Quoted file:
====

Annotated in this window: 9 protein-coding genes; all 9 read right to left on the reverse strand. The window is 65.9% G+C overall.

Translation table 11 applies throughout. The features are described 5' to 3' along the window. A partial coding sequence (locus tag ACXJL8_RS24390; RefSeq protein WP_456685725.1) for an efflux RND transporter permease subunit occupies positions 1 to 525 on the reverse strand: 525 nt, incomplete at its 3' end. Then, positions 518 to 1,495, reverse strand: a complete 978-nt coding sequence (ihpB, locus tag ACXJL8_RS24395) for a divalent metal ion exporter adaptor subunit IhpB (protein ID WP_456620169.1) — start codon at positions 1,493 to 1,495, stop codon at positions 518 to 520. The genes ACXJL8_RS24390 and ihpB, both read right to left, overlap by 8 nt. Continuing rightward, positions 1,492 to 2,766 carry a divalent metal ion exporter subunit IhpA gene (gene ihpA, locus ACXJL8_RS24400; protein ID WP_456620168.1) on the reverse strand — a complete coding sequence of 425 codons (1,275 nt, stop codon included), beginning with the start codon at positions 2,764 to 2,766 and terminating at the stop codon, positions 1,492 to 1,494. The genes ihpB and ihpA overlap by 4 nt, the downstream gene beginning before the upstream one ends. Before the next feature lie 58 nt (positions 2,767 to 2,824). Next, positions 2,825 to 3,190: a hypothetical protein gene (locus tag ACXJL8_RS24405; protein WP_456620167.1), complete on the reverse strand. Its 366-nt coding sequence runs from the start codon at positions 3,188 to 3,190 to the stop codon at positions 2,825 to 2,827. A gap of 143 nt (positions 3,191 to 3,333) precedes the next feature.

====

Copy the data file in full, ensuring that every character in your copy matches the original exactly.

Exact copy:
Annotated in this window: 9 protein-coding genes; all 9 read right to left on the reverse strand. The window is 65.9% G+C overall.

Translation table 11 applies throughout. The features are described 5' to 3' along the window. A partial coding sequence (locus tag ACXJL8_RS24390; RefSeq protein WP_456685725.1) for an efflux RND transporter permease subunit occupies positions 1 to 525 on the reverse strand: 525 nt, incomplete at its 3' end. Then, positions 518 to 1,495, reverse strand: a complete 978-nt coding sequence (ihpB, locus tag ACXJL8_RS24395) for a divalent metal ion exporter adaptor subunit IhpB (protein ID WP_456620169.1) — start codon at positions 1,493 to 1,495, stop codon at positions 518 to 520. The genes ACXJL8_RS24390 and ihpB, both read right to left, overlap by 8 nt. Continuing rightward, positions 1,492 to 2,766 carry a divalent metal ion exporter subunit IhpA gene (gene ihpA, locus ACXJL8_RS24400; protein ID WP_456620168.1) on the reverse strand — a complete coding sequence of 425 codons (1,275 nt, stop codon included), beginning with the start codon at positions 2,764 to 2,766 and terminating at the stop codon, positions 1,492 to 1,494. The genes ihpB and ihpA overlap by 4 nt, the downstream gene beginning before the upstream one ends. Before the next feature lie 58 nt (positions 2,767 to 2,824). Next, positions 2,825 to 3,190: a hypothetical protein gene (locus tag ACXJL8_RS24405; protein WP_456620167.1), complete on the reverse strand. Its 366-nt coding sequence runs from the start codon at positions 3,188 to 3,190 to the stop codon at positions 2,825 to 2,827. A gap of 143 nt (positions 3,191 to 3,333) precedes the next feature.